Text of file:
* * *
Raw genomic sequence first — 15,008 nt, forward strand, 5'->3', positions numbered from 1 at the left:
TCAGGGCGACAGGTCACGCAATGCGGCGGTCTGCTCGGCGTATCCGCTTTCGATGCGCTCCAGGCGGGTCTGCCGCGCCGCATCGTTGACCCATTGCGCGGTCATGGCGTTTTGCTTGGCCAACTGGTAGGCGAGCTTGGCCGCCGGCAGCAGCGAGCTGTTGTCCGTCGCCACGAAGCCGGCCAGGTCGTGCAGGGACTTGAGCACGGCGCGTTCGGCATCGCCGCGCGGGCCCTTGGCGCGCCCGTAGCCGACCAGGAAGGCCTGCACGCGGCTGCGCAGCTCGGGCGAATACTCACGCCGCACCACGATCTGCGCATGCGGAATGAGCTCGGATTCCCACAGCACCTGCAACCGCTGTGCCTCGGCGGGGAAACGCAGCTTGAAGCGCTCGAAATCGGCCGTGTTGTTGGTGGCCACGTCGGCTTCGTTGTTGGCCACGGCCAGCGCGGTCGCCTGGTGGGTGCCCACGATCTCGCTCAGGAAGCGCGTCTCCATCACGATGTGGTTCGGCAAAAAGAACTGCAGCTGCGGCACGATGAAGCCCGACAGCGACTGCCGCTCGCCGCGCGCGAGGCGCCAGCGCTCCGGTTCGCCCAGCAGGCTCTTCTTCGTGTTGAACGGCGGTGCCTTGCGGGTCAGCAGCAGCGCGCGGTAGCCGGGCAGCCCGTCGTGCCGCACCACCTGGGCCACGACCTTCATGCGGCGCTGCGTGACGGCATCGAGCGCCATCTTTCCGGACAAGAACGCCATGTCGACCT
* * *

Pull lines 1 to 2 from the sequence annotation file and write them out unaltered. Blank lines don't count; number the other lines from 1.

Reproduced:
Raw genomic sequence first — 15,008 nt, forward strand, 5'->3', positions numbered from 1 at the left:
TCAGGGCGACAGGTCACGCAATGCGGCGGTCTGCTCGGCGTATCCGCTTTCGATGCGCTCCAGGCGGGTCTGCCGCGCCGCATCGTTGACCCATTGCGCGGTCATGGCGTTTTGCTTGGCCAACTGGTAGGCGAGCTTGGCCGCCGGCAGCAGCGAGCTGTTGTCCGTCGCCACGAAGCCGGCCAGGTCGTGCAGGGACTTGAGCACGGCGCGTTCGGCATCGCCGCGCGGGCCCTTGGCGCGCCCGTAGCCGACCAGGAAGGCCTGCACGCGGCTGCGCAGCTCGGGCGAATACTCACGCCGCACCACGATCTGCGCATGCGGAATGAGCTCGGATTCCCACAGCACCTGCAACCGCTGTGCCTCGGCGGGGAAACGCAGCTTGAAGCGCTCGAAATCGGCCGTGTTGTTGGTGGCCACGTCGGCTTCGTTGTTGGCCACGGCCAGCGCGGTCGCCTGGTGGGTGCCCACGATCTCGCTCAGGAAGCGCGTCTCCATCACGATGTGGTTCGGCAAAAAGAACTGCAGCTGCGGCACGATGAAGCCCGACAGCGACTGCCGCTCGCCGCGCGCGAGGCGCCAGCGCTCCGGTTCGCCCAGCAGGCTCTTCTTCGTGTTGAACGGCGGTGCCTTGCGGGTCAGCAGCAGCGCGCGGTAGCCGGGCAGCCCGTCGTGCCGCACCACCTGGGCCACGACCTTCATGCGGCGCTGCGTGACGGCATCGAGCGCCATCTTTCCGGACAAGAACGCCATGTCGACCT